Downloading Historical Prices and Converting to Returns
Many types of investment analysis require historical returns. For example, if we want to calculate the ex-post Sharpe ratio, CAPM beta, or Fama-French factor loadings of a fund, we need the fund’s historical returns (including dividends!).
One source of data which includes dividend adjustments is Yahoo! Finance. You can click on the “Historical Prices” option after looking up the quote for a particular ticker to see a table of past prices.
For example, Yahoo! Finance provides daily, weekly, or monthly prices for SPY, an S&P500 ETF, going back to 1993. These quoted prices include the “Adj* Close” column which gives the historical closing prices adjusted for past splits and dividends.
The Yahoo! Finance adjusted closing prices can be downloaded to a spreadsheet and the daily, weekly, or monthly total returns can be calculated from these prices. However, this can be a tedious process if it needs to be repeated for multiple stocks/funds, so I have created a Google Docs spreadsheet which can automatically import the prices for a specified stock or fund and convert the price data into monthly returns.
Example Return Download
My Google Docs return download spreadsheet is read only, so it isn’t possible to directly edit after opening. However, if you are logged into Google Docs, you can create a copy (under the “File” pulldown) to your personal account and the copy will have full edit privileges.
Here is an embedded capture of the “Total Returns” sheet.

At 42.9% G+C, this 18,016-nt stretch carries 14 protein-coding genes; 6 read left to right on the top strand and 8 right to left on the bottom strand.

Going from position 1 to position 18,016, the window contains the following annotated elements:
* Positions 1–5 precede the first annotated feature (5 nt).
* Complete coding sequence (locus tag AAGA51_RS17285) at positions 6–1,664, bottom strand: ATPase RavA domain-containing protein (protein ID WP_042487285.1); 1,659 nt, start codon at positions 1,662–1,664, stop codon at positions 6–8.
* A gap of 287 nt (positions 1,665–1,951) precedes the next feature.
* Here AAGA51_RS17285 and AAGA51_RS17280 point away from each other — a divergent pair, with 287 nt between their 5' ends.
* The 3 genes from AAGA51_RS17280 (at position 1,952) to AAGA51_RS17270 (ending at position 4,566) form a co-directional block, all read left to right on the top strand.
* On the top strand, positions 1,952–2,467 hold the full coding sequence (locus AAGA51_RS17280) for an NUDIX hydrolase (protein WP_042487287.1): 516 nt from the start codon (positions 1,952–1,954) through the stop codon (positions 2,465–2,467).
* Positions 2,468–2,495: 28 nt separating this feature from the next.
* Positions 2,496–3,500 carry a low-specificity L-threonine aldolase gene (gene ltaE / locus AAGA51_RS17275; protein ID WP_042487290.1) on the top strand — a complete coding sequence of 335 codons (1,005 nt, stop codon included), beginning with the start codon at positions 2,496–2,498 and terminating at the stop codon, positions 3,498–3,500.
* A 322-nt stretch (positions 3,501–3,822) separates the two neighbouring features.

The values in blue are the values which should be edited by the user. In this example, I download the monthly returns for SPY starting in January of 2000. Updating the blue values (and waiting for the updates to propagate through the rest of the sheet) will give you the historical returns for the fund or stock of your choice.
The spreadsheet creates a URL using the values entered on the “Total Returns” sheet. This URL is used to import a Yahoo! Finance generated CSV file with the historical prices into the “RawData” sheet. The Google Docs “importdata” function is used for this CSV file import. The prices are then reordered, converted to returns, and displayed on the “Total Returns” sheet.
The starting date of the monthly returns is either the date specified, or the earliest date with data available, whichever is later.
Use this spreadsheet at your own risk! The Yahoo! Finance data is known to contain errors and there could be undiscovered math errors in the spreadsheet itself. If you find any let me know and I will fix them.